Oral Question Period

11:30 a.m.

Etobicoke Centre
Ontario

Liberal

Allan Rock Minister of Health

Mr. Speaker, the Minister of the Environment has made it very clear that our intention is to bring to Kyoto a position which reflects Canadian interests in general. We are consulting with all stakeholders.

The provinces are very much involved in this process. At Regina, just 10 days ago, a conference was held to ensure that the position reflects their interests as well. That is what we are going to do.

Inmate Security Rating
Oral Question Period

11:30 a.m.

Bloc

Richard Marceau Charlesbourg, QC

Mr. Speaker, my question is for the Solicitor General.

On October 31, 1997, in a letter to the president of the Conseil des travailleurs et des travailleuses du Québec, Quebec's Solicitor General Jacques Chamberland indicated that a new inmate security rating scale was under development.

Since we know that a process to review security ratings was initiated more than two years ago, can the minister tell us when the new policy will come into effect?

Inmate Security Rating
Oral Question Period

11:30 a.m.

Fredericton
New Brunswick

Liberal

Andy Scott Solicitor General of Canada

Mr. Speaker, in fact I have met with the president of the union on questions of safety very often. We will be acting on those recommendations shortly.

Inmate Security Rating
Oral Question Period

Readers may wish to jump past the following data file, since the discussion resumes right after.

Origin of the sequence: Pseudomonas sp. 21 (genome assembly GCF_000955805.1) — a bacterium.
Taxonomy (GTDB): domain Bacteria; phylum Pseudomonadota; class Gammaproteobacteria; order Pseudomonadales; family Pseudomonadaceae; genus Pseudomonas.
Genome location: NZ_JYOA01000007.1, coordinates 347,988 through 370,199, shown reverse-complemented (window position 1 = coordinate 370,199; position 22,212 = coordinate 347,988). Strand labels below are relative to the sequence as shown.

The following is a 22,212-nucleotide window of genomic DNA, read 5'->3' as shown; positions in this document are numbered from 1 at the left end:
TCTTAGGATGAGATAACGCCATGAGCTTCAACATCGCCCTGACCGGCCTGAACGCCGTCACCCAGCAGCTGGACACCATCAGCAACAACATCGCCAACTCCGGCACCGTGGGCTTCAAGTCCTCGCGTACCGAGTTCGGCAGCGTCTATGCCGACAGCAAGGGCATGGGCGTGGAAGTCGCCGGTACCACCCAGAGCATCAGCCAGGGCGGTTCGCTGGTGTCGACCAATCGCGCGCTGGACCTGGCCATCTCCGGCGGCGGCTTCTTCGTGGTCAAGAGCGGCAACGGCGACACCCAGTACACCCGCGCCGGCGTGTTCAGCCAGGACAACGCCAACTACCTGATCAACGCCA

11:30 a.m.

Bloc

Richard Marceau Charlesbourg, QC

Mr. Speaker, in the same letter, the minister said that there was a level of danger and risk attached to working in Quebec's penal institutions.

How can the Solicitor General justify the fact that, in Donnacona, from December to March, outer towers may be unmanned after 8 p.m., which means there will be no supervision outside?

Inmate Security Rating
Oral Question Period

11:30 a.m.

Fredericton
New Brunswick

Liberal

Andy Scott Solicitor General of Canada

Mr. Speaker, these are penitentiaries and there is a safety question because they are facilities designed to deal with that. That is the reason we have introduced a number of safety features, very successfully, having to do with ion scanners, detectors, two-way radios. Any number of safety features have been introduced lately and it is very important for the protection of our employees.

Krever Inquiry
Oral Question Period

11:30 a.m.

Reform

Maurice Vellacott Wanuskewin, SK

Mr. Speaker, today Canada's foremost expert on the tainted blood scandal, Justice Horace Krever, submits his final report on this, the worst public health tragedy in Canadian history.

The current health minister is the very same minister who blocked Krever in the courts, withheld vital documents from Krever and obstructed Krever at every turn.

Given the deplorable record of the Minister of Health in obstructing the Krever commission, how can Canadians have any faith that this minister will heed the recommendations in Krever's report?